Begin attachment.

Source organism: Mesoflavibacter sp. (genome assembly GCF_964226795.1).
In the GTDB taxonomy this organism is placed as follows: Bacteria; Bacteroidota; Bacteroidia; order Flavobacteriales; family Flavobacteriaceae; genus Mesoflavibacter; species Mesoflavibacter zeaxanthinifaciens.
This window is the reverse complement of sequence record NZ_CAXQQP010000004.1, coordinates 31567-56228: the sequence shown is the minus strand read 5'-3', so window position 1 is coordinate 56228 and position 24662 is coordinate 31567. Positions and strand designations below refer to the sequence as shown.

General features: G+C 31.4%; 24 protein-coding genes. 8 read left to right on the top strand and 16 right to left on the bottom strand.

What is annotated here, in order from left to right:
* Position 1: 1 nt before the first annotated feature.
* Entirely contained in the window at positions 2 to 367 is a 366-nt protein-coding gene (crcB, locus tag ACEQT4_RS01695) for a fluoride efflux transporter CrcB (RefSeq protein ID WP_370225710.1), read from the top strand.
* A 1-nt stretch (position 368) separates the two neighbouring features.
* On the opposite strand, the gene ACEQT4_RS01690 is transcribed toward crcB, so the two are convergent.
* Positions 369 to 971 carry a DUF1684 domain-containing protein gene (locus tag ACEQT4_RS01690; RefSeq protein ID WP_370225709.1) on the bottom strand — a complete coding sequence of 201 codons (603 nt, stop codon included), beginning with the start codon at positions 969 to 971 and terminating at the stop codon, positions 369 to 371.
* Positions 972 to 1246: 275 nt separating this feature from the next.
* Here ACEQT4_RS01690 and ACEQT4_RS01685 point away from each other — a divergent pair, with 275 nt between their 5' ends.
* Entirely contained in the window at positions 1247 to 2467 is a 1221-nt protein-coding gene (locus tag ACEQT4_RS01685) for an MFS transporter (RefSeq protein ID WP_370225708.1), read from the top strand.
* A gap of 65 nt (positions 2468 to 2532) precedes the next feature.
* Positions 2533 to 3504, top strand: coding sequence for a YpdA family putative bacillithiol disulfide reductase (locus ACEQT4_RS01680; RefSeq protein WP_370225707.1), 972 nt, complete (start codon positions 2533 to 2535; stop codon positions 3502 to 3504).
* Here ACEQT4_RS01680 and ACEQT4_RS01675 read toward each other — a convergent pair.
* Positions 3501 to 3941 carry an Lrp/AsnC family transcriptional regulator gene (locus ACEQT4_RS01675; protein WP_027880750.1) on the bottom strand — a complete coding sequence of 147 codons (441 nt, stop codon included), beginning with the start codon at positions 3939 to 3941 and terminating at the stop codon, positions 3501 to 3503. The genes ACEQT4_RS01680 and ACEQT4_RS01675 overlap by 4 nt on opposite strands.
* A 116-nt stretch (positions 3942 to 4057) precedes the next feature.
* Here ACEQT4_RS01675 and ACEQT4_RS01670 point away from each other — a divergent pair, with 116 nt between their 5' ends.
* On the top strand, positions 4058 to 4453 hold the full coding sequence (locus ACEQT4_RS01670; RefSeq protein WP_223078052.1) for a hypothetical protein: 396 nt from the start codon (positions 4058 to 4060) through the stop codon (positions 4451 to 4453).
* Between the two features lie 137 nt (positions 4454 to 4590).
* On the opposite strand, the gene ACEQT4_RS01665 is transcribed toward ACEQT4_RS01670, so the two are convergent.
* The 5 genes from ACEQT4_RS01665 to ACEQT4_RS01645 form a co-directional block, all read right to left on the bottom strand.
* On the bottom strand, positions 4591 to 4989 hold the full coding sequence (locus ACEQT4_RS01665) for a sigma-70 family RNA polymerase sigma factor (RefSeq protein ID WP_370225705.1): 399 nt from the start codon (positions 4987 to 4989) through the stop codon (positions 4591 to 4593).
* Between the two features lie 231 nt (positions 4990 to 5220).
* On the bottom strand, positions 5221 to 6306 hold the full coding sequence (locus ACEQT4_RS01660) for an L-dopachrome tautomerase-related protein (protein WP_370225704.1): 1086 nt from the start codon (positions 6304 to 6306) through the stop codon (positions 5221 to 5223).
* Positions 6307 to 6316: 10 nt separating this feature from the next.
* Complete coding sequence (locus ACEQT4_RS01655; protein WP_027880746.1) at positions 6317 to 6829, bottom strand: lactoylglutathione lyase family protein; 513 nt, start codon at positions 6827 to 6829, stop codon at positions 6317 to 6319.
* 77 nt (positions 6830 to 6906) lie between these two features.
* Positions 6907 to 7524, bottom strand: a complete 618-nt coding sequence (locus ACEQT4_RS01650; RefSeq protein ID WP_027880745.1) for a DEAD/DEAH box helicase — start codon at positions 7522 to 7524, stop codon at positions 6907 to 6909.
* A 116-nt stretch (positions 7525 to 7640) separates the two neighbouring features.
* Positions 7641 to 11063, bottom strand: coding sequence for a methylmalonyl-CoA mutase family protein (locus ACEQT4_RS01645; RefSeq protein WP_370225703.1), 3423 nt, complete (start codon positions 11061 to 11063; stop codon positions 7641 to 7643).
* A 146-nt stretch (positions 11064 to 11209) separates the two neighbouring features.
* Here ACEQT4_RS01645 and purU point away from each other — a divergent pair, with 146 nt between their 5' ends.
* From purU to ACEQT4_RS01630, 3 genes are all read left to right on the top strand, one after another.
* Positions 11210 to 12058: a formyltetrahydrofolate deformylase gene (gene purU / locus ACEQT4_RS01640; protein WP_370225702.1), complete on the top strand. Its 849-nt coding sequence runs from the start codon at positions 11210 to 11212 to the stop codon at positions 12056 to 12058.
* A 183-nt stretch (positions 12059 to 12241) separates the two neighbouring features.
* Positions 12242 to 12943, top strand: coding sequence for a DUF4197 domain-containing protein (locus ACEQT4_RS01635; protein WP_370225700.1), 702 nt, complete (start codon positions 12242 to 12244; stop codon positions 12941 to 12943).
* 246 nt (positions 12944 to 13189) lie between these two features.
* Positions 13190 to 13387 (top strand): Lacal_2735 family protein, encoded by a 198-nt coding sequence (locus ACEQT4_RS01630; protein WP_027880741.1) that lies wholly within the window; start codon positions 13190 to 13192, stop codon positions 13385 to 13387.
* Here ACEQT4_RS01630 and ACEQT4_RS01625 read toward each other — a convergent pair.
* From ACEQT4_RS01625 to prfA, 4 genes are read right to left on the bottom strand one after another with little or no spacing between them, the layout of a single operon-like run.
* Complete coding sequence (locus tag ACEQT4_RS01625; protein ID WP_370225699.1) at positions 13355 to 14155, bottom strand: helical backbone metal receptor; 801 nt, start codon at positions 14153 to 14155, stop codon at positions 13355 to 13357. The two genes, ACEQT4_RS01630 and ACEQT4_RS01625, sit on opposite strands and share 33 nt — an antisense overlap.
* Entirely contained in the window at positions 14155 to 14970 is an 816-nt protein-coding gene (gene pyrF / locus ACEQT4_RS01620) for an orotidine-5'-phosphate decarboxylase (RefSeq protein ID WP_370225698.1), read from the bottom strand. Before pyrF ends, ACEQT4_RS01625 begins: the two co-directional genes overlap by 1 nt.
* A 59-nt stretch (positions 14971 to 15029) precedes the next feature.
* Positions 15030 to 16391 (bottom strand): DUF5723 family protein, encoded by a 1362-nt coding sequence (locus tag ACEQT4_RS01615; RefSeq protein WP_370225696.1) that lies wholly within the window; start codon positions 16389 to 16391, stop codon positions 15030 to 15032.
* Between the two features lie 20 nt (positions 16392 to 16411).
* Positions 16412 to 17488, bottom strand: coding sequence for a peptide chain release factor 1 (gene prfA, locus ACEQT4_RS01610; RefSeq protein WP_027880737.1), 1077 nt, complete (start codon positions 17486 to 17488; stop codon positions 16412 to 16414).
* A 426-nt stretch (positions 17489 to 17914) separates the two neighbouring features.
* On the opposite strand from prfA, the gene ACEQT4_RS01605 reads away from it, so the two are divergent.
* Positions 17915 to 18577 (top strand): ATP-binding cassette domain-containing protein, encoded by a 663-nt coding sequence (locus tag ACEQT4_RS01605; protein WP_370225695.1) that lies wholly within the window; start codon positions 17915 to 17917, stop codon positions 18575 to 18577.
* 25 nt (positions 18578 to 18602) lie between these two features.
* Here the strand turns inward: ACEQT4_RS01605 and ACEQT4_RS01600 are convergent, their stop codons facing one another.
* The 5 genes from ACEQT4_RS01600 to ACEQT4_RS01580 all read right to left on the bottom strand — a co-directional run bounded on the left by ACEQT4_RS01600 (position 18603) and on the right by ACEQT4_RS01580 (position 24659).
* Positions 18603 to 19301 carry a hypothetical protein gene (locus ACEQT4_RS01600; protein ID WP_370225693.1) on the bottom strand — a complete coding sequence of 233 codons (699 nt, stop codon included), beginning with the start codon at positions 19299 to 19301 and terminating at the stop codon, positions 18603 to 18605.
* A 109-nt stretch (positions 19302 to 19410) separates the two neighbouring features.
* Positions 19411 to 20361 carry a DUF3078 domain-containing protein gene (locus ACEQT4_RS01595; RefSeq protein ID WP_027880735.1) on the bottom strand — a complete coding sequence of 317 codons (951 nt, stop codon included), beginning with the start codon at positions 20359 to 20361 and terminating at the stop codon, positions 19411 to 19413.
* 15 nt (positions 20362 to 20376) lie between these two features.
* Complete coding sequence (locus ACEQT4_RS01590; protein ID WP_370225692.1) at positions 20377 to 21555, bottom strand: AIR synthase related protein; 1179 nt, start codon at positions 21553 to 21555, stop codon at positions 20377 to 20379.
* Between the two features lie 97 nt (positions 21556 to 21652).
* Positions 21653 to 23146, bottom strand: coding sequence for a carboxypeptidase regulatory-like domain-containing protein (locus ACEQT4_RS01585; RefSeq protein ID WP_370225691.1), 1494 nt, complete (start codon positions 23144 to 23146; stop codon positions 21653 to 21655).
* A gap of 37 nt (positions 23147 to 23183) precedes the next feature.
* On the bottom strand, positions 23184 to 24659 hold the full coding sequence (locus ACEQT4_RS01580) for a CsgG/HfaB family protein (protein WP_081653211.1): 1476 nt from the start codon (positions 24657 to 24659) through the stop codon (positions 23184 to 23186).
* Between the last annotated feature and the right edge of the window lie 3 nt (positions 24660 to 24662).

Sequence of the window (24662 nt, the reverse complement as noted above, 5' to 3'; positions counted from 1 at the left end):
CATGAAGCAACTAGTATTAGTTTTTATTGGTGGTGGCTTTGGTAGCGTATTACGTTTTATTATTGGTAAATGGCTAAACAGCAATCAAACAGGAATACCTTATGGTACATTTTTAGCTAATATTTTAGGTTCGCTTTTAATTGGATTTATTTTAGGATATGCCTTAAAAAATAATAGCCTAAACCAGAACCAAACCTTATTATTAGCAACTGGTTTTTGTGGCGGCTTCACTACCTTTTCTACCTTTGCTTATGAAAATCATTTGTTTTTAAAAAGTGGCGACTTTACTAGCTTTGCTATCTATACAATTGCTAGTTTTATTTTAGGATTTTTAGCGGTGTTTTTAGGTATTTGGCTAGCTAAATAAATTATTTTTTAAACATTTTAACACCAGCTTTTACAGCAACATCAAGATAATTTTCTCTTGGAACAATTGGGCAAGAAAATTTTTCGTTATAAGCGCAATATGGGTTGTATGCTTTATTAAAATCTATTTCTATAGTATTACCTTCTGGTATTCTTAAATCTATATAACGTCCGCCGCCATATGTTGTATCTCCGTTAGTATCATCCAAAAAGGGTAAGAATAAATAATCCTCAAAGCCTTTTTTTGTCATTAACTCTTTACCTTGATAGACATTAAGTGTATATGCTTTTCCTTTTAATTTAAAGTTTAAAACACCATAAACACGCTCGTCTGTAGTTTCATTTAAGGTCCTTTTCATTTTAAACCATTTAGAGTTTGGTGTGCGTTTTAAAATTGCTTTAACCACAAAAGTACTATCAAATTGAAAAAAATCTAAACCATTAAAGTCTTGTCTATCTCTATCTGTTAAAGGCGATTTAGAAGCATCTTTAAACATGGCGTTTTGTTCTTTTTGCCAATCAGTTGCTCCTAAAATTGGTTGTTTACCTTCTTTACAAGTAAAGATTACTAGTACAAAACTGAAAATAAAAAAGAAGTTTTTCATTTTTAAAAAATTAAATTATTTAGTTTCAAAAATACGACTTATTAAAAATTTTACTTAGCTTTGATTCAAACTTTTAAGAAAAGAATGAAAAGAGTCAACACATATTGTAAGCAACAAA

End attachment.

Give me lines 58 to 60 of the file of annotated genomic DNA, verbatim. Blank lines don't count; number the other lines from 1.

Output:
* 15 nt (positions 20362 to 20376) lie between these two features.
* Complete coding sequence (locus ACEQT4_RS01590; protein ID WP_370225692.1) at positions 20377 to 21555, bottom strand: AIR synthase related protein; 1179 nt, start codon at positions 21553 to 21555, stop codon at positions 20377 to 20379.
* Between the two features lie 97 nt (positions 21556 to 21652).